That all said, Eric Massa's decision to take corporate funding is a classic example of chucking out a supposedly heartfelt principle when it is no longer politically expedient. This one seems to have escaped media notice, but a few more like this will constitute a troubling pattern.

Sideshow Follies

The D&C reports that Eric Massa, Chris Lee [NY-26] and Dan Maffei [NY-25] all support the Stop the Congressional Pay Raise Act.

Opposing Congressional pay has been a sure way to get headlines for decades. Members of Congress are generally hard workers, they have to maintain two residences, and it's better to have them receive decent pay than to be swayed by bribes. If any public offiicial deserves a good salary, it's them. The pay story is simply a distraction. Someday we might have a media sophisticated enough to ignore this story, but until then expect it to crop up every two years.

It's Huge, I Tell Ya

Reader Rich pointed out the attachment [excel spreadsheet] to this press release, which details the stimulus targeted at the 29th.

The breath and depth of the money that will be poured into the 29th by the current stimulus bill makes your average list of earmarks look like chump change. Here are a few that caught my eye:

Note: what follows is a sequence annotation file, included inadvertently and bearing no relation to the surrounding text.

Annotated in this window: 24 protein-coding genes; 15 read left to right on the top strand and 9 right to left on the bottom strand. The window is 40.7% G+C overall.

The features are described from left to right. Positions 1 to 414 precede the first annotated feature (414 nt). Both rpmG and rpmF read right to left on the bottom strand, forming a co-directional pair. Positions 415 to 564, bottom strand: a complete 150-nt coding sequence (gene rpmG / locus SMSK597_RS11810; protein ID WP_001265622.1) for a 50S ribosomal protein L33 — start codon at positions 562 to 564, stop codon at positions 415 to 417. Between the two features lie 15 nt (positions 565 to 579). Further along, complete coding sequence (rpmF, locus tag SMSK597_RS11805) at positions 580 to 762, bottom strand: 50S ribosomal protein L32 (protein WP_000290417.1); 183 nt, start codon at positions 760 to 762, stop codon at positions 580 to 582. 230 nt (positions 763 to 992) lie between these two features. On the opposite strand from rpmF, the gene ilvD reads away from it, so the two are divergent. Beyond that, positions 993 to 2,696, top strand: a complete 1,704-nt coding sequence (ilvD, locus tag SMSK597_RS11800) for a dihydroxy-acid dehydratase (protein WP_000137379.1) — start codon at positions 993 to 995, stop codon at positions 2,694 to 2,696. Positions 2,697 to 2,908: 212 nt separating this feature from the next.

• Half a billion dollars for electronic medical records in New York State.
  • $7.1 million for an East Rochester school construction project.
  • $30 million for Monroe County water treatment.

The list goes on and on. The national media is treating us to a diffuse and ill-defined discussion of "pork". The list that Massa's office released is nothing but real money for important projects, and after all the fussing and fighting is done, I think it will play well in the 29th district.

A Good Haul

Jimmy Vielkind of the New York Observer calls Massa's set of committee appointments a good haul. I agree. Half of the press releases issued by the Kuhl office announced a Homeland Security grant for some local fire department or ambulance service. Massa's appointment to that committee will allow him to influence legislation that will have a real impact on the district.